Welcome to Performance Unlimited BLOG
Topics of interest are entered almost weekly.

Reluctant Reggie is penny wise and dollar foolish on maintaining his McHenry car

McHenry car broke down
He thought he would save a few dollars and neglected proper
maintenance of his car. Now he's paying the price with his
car broke down on a McHenry road.
Reggie’s attitude is ‘If it’s not broken, don’t fix it.’ In terms of how he applies this principle to his 2003 Honda Accord, this means that, if the car starts, goes into gear, has some air in the tires and will eventually stop before he runs into the intersection at Route 31, not far from his McHenry home, he figures everything is just fine.

Of course, even with Reggie’s overly optimistic approach, from time to time, his car has broken. Take, for instance, the time his car overheated on Lake Shore Drive in Chicago this summer. Had Reggie checked the coolant more frequently, he might have noticed that it was getting dangerously low. He might have been inspired to take a look to see where the coolant was going.

The leak that Reggie didn’t notice wound up costing Reggie more than the simple replacement of his lower radiator hose; when he broke down in traffic, he paid the price of receiving the scorn of drivers who had to go around him for the hour and a half that he waited in the sun for a tow truck to arrive.

Reggie also had to pay for the tow. And then, having it towed into a strange auto repair shop, where he didn’t know anyone, it’s no wonder Reggie came away feeling as though he was taken for a ride. A lot of reliable shops would have charged him more than $100. At a shop in McHenry, he might have paid less than that. As it was, between the radiator hose, clamps, a gallon-and-a-half of coolant and the tow, Reggie probably spent more than $500, not that he’ll admit it.

In Reggie’s case, this is a common scenario. Last winter, he paid for a tow when his car battery went bad out by Madison. Once again, he paid for a tow. And, once again, he paid an inflated price for a battery and for the labor to install it.

There are quite a few 2003 Honda Accord’s on the road yet. Reggie’s is one of them but it may not be for long. Here the problem is that Reggie thinks timely oil changes are overrated. He thinks the oil-change schedule prescribed for his car in the Owner’s Manual is designed to make drivers bring their cars in for unnecessary oil changes so the dealer where the car was purchased can make some more money.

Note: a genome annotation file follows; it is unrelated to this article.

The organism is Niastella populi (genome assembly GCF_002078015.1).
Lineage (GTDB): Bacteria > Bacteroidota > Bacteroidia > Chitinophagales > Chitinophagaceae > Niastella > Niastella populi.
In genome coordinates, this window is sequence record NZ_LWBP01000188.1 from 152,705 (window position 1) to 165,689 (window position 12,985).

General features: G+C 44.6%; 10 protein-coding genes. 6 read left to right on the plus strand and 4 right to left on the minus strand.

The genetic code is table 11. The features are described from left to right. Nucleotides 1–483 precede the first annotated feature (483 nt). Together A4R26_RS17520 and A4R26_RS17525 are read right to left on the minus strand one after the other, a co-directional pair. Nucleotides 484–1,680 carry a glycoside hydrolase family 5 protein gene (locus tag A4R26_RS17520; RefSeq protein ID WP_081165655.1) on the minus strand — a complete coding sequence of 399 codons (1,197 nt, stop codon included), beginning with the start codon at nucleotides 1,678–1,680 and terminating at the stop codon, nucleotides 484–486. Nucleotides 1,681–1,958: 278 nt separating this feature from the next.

While there are some less-than-honest auto repair shops, there are far more that are honest and true. If Reggie would listen, they would tell him that change the car’s oil on schedule is one of the best things he can do to maintain his vehicle for the long haul while also maintaining its resale value. But Reggie isn’t listening.

Maybe Reggie just can’t hear over that blown muffler under his car. But, the car still runs, even if it’s more than a bit rough and not at peak performance. If his car ran better, he would probably increase his gas mileage, which would help to offset the cost of proper maintenance.

There is one bright side for Reggie. He’s on a first-name basis with tow-truck drivers from McHenry, to Madison, to Chicago, and other points we haven’t mentioned.

How well do you know your McHenry car?

Fortunately, the car in your McHenry driveway doesn't have a dashboard as complicated as this 787. But, you still
want to get to know your car well.

When you purchase a new car, whether a new car from one of the new-car dealerships in McHenry, or a used car from a used-car lot or private owner, there is an acclimation period. You have to get used to the car.

This doesn’t mean you have to learn how to drive the car, though there are areas where this applies. What it does mean is that, for instance, the nobs and controls are in different locations compared to your previous car, unless you’ve bought the same car. Even when you buy the same make and model of car, you may find significant changes in where the controls are in the new car based on differences in the years the cars were made.